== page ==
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It'll help, MS, PwC, Nasdaq say

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ComputerWire: IT Industry Intelligence

Microsoft Corp has joined Nasdaq and PriceWaterhouseCoopers in promoting eXtensible Business Reporting Language (XBRL) for storage and presentation of publicly traded companies' quarterly and annual financial reports.

Under the project, reports and financial footnotes will be stored online and accessed through an XBRL-ready version of Microsoft's Office.

Nasdaq, PriceWaterhouseCoopers and Microsoft believe XBRL will help to tidy-up reporting and accounting practices, brought into disrepute by recent corporate scandals. As a widely traded company, Redmond, Washington-based Microsoft believes it understands the needs of both corporates and shareholders.

"As a company with perhaps the largest and most involved share-holder base in the world, we at Microsoft see the issue both from our perspective and from the perspective of shareholders," said Microsoft chief financial officer John Connors.

Until recently, Microsoft was itself the subject of an unofficial Securities and Exchange Commission (SEC) investigation into so-called "cookie-jar" accounting.

The SEC ordered Microsoft in June to "cease and desist" from future accounting violations. The SEC found Microsoft failed to accurately report its financial results, causing overstatements of income in some quarters and understatements of income during other quarters. The total balance of these accounts ranged from approximately $200m to $900m, between July 1994 to June 1998.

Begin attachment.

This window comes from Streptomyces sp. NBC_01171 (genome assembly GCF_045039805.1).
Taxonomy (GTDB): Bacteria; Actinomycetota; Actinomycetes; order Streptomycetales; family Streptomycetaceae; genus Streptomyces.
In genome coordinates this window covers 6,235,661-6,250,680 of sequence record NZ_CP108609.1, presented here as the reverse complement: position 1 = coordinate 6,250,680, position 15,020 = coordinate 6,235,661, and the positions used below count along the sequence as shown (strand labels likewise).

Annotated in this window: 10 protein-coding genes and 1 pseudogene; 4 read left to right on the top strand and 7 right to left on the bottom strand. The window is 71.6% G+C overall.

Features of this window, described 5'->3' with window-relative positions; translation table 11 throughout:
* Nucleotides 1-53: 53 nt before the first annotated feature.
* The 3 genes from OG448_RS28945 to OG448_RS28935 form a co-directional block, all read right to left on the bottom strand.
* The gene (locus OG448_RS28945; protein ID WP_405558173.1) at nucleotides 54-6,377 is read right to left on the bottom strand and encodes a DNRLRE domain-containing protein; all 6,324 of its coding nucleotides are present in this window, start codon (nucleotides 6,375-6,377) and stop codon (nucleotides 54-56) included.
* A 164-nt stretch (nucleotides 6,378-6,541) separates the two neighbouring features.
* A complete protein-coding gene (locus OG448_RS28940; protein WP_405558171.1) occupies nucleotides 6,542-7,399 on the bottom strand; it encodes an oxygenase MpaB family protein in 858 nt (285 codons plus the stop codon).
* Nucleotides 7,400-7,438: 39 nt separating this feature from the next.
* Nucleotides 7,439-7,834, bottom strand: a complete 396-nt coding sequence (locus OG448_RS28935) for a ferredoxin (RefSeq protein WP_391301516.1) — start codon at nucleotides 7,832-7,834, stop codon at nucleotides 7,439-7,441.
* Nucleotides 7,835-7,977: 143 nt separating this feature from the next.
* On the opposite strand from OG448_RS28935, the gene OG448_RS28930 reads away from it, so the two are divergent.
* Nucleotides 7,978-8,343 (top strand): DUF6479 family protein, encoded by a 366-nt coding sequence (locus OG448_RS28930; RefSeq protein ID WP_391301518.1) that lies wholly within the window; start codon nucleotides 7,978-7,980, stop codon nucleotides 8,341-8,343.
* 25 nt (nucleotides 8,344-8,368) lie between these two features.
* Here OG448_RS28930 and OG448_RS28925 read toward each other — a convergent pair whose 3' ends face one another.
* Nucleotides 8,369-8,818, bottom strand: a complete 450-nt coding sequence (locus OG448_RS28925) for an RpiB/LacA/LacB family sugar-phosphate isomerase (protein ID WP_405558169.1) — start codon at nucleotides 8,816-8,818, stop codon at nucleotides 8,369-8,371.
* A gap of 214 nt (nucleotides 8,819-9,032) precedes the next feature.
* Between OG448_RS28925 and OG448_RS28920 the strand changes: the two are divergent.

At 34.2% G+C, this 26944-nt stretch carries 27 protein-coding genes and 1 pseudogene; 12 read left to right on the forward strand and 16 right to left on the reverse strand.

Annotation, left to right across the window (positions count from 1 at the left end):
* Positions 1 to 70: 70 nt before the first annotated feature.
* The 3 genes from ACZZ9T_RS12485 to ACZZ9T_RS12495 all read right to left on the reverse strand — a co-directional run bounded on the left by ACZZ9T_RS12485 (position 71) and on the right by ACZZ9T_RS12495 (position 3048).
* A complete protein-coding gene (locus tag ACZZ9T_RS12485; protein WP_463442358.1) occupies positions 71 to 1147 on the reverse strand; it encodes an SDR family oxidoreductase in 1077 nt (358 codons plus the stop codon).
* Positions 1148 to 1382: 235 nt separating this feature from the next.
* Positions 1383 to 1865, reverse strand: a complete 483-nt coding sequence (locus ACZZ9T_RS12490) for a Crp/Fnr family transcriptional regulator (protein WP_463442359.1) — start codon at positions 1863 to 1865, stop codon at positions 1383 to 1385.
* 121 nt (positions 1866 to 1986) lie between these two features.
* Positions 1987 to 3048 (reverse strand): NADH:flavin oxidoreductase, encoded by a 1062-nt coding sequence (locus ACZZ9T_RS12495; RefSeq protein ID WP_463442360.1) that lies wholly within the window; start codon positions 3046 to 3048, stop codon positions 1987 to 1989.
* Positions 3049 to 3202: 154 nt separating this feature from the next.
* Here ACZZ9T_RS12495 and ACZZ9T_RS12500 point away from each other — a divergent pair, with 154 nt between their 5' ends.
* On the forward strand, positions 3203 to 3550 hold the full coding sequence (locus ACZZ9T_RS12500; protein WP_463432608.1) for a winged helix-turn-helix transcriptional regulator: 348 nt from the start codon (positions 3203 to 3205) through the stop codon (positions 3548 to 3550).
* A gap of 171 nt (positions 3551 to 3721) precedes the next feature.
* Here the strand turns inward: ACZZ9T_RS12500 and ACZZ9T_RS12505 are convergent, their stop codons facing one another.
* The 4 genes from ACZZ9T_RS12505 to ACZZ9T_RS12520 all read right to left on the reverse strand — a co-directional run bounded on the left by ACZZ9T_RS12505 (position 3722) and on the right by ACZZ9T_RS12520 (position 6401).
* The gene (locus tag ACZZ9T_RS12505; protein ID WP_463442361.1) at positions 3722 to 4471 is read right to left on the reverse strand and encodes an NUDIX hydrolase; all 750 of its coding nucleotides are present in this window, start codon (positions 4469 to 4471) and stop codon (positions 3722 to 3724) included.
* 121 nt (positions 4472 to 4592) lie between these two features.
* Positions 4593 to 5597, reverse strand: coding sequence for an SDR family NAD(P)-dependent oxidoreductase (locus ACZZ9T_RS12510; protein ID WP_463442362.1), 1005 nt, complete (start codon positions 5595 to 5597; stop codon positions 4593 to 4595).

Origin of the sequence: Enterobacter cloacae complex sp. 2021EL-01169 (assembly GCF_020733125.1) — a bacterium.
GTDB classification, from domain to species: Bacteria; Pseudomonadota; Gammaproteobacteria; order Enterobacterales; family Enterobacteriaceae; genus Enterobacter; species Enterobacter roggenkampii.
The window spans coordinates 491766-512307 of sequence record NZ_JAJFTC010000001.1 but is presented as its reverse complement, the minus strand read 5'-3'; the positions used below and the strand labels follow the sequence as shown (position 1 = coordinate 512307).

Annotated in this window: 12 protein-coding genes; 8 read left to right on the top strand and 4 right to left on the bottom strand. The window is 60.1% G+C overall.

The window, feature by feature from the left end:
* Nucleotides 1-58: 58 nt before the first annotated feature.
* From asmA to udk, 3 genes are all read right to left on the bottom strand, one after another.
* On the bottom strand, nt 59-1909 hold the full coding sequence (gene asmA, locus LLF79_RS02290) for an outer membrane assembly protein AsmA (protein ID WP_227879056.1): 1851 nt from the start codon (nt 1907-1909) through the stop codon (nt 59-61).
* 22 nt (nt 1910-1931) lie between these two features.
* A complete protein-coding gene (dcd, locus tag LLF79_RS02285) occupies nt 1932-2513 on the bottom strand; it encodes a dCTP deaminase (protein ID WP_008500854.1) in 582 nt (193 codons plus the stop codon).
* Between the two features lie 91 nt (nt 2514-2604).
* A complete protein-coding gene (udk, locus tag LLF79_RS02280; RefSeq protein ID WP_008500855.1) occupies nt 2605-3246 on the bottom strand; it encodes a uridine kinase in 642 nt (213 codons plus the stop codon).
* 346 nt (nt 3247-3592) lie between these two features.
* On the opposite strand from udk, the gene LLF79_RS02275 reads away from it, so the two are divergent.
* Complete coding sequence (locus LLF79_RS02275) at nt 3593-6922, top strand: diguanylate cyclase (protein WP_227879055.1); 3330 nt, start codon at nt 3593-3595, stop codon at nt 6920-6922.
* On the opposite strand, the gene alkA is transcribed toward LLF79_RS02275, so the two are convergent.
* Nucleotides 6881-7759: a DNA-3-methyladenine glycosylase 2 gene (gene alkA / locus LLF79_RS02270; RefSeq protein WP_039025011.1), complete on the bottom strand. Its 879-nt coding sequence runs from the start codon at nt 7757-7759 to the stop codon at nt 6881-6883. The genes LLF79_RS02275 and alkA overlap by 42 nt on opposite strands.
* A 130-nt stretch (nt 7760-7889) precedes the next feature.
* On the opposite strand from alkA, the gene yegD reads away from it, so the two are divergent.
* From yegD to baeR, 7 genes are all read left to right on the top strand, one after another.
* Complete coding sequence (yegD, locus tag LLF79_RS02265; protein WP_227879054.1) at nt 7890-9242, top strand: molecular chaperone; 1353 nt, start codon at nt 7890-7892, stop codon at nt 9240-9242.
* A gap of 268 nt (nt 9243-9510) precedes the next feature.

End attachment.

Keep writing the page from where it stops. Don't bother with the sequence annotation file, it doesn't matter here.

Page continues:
Microsoft neither admitted nor denied any wrongdoing, under an SEC settlement.

Microsoft believes XBRL will help ensure accuracy in all traded companies' reports. "Now is a great time to dive right in, because the XBRL specification is real," said company chief financial officer John Connors.

Nasdaq vice chairman Alfred R Berkley III believes XBRL-enabled systems and reporting processes could help analysts and shareholders quickly extract financial data. "Computer programs can easily extract every piece of information in an XBRL statement. Today, a computer program can't be asked to 'get the total revenues for 2001'," he said in a statement.

Berkley called the current translation between the method a company reports and the method used to analyze data "hand-tinkered and labor intensive." "XBRL will promote the democratization of financial data," he said.

However, XBRL is only likely to reduce the potential for human error in reporting, by streamlining both the data collection and presentation process. It is unlikely to deter deliberate miss-counting of results before they are entered into XBRL.

Under the project, announced yesterday, financial data of 20 publicly traded semiconductor companies and Microsoft is being converted into XBRL and stored in an SQL Server 2000 database by PriceWaterhouseCoopers.

For its part, Microsoft has created an Excel-based workbook for users, for download, to access the data.

© ComputerWire

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